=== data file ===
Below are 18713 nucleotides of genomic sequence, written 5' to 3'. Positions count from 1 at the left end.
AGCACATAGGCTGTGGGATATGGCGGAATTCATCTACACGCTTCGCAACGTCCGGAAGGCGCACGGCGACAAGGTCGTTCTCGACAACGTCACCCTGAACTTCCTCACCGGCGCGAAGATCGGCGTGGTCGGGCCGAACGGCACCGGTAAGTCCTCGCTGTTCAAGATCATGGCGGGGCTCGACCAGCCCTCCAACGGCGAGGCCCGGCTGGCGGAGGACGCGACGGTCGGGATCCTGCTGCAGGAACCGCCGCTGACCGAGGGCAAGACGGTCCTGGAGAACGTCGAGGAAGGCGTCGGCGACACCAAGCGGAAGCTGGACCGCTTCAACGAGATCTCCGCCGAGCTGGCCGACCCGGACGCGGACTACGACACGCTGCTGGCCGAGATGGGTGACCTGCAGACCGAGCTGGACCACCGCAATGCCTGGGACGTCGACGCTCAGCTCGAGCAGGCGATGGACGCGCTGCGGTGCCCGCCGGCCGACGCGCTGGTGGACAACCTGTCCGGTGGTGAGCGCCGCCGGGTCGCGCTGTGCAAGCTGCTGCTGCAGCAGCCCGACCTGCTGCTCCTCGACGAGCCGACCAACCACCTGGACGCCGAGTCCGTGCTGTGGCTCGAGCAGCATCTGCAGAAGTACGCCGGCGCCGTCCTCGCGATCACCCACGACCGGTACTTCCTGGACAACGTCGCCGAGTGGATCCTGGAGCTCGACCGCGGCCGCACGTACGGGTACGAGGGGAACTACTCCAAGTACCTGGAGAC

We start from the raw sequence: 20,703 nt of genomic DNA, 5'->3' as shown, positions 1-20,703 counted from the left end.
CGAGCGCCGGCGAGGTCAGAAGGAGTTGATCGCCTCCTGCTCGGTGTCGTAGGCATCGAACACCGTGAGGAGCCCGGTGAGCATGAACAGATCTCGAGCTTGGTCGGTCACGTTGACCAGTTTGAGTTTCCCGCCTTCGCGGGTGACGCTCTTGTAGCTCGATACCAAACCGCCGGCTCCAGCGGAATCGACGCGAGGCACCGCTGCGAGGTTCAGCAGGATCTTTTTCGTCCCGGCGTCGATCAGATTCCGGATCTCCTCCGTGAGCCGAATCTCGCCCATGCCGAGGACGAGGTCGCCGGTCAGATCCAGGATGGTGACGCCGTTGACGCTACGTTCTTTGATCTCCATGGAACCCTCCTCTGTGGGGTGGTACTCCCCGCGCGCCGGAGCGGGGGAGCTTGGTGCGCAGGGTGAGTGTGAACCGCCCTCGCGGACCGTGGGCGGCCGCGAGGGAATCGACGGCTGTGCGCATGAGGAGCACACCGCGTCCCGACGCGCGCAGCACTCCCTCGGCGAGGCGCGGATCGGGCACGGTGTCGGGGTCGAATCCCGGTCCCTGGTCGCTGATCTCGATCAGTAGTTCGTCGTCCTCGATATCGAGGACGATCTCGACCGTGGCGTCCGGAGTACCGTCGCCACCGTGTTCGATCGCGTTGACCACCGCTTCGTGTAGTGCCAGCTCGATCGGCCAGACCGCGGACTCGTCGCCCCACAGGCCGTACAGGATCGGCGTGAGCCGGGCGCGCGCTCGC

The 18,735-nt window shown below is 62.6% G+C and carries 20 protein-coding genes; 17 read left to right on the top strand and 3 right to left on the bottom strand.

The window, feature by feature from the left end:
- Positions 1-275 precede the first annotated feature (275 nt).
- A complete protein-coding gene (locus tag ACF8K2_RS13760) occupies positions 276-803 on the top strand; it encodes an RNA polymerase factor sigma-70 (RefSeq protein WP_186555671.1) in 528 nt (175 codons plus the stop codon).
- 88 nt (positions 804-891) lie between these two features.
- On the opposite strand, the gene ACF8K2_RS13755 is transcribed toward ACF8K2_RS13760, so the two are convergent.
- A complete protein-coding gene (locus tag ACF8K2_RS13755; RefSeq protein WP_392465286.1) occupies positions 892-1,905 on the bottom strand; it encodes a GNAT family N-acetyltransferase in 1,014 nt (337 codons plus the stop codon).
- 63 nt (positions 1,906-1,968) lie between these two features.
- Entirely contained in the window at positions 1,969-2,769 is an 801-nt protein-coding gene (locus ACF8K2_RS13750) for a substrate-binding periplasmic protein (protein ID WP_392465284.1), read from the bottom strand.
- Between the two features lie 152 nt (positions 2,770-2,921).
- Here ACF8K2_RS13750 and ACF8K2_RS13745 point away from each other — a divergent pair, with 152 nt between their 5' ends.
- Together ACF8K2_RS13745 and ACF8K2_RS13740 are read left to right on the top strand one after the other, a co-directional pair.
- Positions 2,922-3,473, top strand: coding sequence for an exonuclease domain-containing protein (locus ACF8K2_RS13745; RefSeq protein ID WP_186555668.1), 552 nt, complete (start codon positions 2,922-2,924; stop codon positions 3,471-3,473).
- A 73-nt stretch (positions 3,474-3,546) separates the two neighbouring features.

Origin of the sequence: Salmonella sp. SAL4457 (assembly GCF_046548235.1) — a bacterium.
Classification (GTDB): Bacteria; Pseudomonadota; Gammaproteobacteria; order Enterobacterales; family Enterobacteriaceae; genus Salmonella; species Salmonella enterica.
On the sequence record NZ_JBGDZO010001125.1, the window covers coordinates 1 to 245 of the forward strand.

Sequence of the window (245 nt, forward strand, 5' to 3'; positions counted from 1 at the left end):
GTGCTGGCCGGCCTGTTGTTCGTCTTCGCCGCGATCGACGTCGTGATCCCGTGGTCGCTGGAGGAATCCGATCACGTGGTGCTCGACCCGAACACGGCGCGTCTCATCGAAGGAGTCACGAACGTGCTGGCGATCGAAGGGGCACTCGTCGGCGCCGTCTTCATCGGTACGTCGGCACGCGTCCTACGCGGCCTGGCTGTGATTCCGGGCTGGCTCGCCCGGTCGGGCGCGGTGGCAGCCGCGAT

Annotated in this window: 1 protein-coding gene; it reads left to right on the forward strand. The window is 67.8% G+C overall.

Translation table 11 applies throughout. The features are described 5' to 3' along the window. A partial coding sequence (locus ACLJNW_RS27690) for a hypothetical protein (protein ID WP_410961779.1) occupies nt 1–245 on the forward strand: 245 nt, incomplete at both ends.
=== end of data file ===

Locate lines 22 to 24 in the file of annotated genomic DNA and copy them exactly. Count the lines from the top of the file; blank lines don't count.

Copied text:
Sequence of the window (245 nt, forward strand, 5' to 3'; positions counted from 1 at the left end):
GTGCTGGCCGGCCTGTTGTTCGTCTTCGCCGCGATCGACGTCGTGATCCCGTGGTCGCTGGAGGAATCCGATCACGTGGTGCTCGACCCGAACACGGCGCGTCTCATCGAAGGAGTCACGAACGTGCTGGCGATCGAAGGGGCACTCGTCGGCGCCGTCTTCATCGGTACGTCGGCACGCGTCCTACGCGGCCTGGCTGTGATTCCGGGCTGGCTCGCCCGGTCGGGCGCGGTGGCAGCCGCGAT

Annotated in this window: 1 protein-coding gene; it reads left to right on the forward strand. The window is 67.8% G+C overall.